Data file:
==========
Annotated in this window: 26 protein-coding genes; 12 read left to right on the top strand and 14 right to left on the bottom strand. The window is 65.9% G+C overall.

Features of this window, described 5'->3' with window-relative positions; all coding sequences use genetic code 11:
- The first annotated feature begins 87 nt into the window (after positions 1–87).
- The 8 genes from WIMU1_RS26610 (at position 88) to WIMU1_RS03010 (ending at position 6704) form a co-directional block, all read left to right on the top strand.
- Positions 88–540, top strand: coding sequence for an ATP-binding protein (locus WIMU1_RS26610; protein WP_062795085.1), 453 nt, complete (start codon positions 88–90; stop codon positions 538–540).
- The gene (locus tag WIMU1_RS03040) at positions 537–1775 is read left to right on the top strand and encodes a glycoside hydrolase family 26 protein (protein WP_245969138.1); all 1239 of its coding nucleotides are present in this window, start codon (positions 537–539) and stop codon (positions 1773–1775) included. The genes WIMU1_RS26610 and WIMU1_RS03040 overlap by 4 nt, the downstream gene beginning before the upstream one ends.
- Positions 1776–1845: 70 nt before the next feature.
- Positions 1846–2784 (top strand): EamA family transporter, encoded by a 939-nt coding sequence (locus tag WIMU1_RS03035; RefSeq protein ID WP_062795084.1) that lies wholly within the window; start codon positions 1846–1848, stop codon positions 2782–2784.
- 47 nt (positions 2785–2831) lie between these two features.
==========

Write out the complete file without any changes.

Annotated in this window: 26 protein-coding genes; 12 read left to right on the top strand and 14 right to left on the bottom strand. The window is 65.9% G+C overall.

Features of this window, described 5'->3' with window-relative positions; all coding sequences use genetic code 11:
- The first annotated feature begins 87 nt into the window (after positions 1–87).
- The 8 genes from WIMU1_RS26610 (at position 88) to WIMU1_RS03010 (ending at position 6704) form a co-directional block, all read left to right on the top strand.
- Positions 88–540, top strand: coding sequence for an ATP-binding protein (locus WIMU1_RS26610; protein WP_062795085.1), 453 nt, complete (start codon positions 88–90; stop codon positions 538–540).
- The gene (locus tag WIMU1_RS03040) at positions 537–1775 is read left to right on the top strand and encodes a glycoside hydrolase family 26 protein (protein WP_245969138.1); all 1239 of its coding nucleotides are present in this window, start codon (positions 537–539) and stop codon (positions 1773–1775) included. The genes WIMU1_RS26610 and WIMU1_RS03040 overlap by 4 nt, the downstream gene beginning before the upstream one ends.
- Positions 1776–1845: 70 nt before the next feature.
- Positions 1846–2784 (top strand): EamA family transporter, encoded by a 939-nt coding sequence (locus tag WIMU1_RS03035; RefSeq protein ID WP_062795084.1) that lies wholly within the window; start codon positions 1846–1848, stop codon positions 2782–2784.
- 47 nt (positions 2785–2831) lie between these two features.